Fast-food chicken bias finger
New Delhi: An NGO claimed on Monday that several fast-food multinationals had set timelines abroad to eliminate from their food chain chicken exposed to unnecessary antibiotics but remain silent about their plans in India.
The Centre for Science and Environment (CSE) said it had found that some global giants had eliminated or would eliminate chicken exposed to medically important antibiotics in other countries.
The CSE said it had sought responses from 11 multinational and three domestic companies. It received responses from four multinational brands - Domino's Pizza, Subway, Dunkin Donuts and Burger King - and two Indian brands - Barista and Cafe Coffee Day.
"None of the six who responded shared any timelines they have for similar action in India," Amit Khurana, head of the food safety and toxins programme, told The Telegraph.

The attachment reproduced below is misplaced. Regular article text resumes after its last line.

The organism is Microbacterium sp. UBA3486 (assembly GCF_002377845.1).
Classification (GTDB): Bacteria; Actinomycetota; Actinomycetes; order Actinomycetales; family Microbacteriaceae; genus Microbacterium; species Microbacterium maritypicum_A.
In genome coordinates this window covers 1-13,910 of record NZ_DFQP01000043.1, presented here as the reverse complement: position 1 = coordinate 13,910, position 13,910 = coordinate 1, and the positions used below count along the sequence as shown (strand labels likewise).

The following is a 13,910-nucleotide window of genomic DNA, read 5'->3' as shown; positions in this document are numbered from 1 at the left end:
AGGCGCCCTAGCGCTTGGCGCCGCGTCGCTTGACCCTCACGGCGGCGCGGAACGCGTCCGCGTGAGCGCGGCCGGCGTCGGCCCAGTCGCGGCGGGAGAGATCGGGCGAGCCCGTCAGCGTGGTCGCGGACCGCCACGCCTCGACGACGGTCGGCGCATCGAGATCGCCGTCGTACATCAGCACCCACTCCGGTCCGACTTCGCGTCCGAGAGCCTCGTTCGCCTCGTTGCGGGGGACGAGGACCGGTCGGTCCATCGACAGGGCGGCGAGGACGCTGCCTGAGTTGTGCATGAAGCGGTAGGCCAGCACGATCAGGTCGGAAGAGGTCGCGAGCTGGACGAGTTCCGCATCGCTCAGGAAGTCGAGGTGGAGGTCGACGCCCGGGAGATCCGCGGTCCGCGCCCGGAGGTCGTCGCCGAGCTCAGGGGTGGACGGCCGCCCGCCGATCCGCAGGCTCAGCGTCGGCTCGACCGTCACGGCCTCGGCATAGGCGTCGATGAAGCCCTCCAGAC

The companies said their practices met all the regulatory requirements in India, Khurana said. Indian laws do not specifically prohibit the use of medically important antibiotics on poultry or livestock farms, whereas regulations are tighter in many other countries.
Barry Sum, director of corporate relations in Asia Foundational Markets, McDonald's, said the company was "working with suppliers, academic advisers, scientists and non-governmental organisations on sourcing our food and packaging responsibly and sustainably".
"The global vision for antibiotic stewardship in food animals and antibiotics use policy for broiler chicken we announced in August this year is taking a tiered approach," he added.
Sum said: "There are a number of factors involved in the implementation of these changes, including suppliers changing farm practices across a diverse range of geographies at various levels of maturity, establishing processes to verify antibiotic usage at farm level across the supply chain and developing robust verification programmes to ensure our requirements are being met."
While markets around the world support McDonald's global policy in principle, Sum said, "it is because of (such) factors that we are enabling each market to reach compliance at a credible and achievable timeline based on their local situation".
The CSE has called on the government to make laws to prohibit the abuse of antibiotics on farms.